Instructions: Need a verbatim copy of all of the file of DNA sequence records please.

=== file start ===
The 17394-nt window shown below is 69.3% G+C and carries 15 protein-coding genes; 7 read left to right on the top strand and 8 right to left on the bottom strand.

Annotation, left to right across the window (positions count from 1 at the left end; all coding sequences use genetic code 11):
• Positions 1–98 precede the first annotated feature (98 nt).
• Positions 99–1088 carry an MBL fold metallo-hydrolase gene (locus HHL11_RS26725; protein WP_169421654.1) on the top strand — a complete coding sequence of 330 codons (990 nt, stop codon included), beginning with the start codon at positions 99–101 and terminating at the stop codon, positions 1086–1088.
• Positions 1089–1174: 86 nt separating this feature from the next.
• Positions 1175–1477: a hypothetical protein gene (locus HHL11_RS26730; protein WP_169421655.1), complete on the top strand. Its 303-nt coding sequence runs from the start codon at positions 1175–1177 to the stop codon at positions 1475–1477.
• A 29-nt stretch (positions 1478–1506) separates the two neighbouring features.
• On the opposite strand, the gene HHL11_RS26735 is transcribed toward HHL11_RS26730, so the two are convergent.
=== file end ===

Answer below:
The 17394-nt window shown below is 69.3% G+C and carries 15 protein-coding genes; 7 read left to right on the top strand and 8 right to left on the bottom strand.

Annotation, left to right across the window (positions count from 1 at the left end; all coding sequences use genetic code 11):
• Positions 1–98 precede the first annotated feature (98 nt).
• Positions 99–1088 carry an MBL fold metallo-hydrolase gene (locus HHL11_RS26725; protein WP_169421654.1) on the top strand — a complete coding sequence of 330 codons (990 nt, stop codon included), beginning with the start codon at positions 99–101 and terminating at the stop codon, positions 1086–1088.
• Positions 1089–1174: 86 nt separating this feature from the next.
• Positions 1175–1477: a hypothetical protein gene (locus HHL11_RS26730; protein WP_169421655.1), complete on the top strand. Its 303-nt coding sequence runs from the start codon at positions 1175–1177 to the stop codon at positions 1475–1477.
• A 29-nt stretch (positions 1478–1506) separates the two neighbouring features.
• On the opposite strand, the gene HHL11_RS26735 is transcribed toward HHL11_RS26730, so the two are convergent.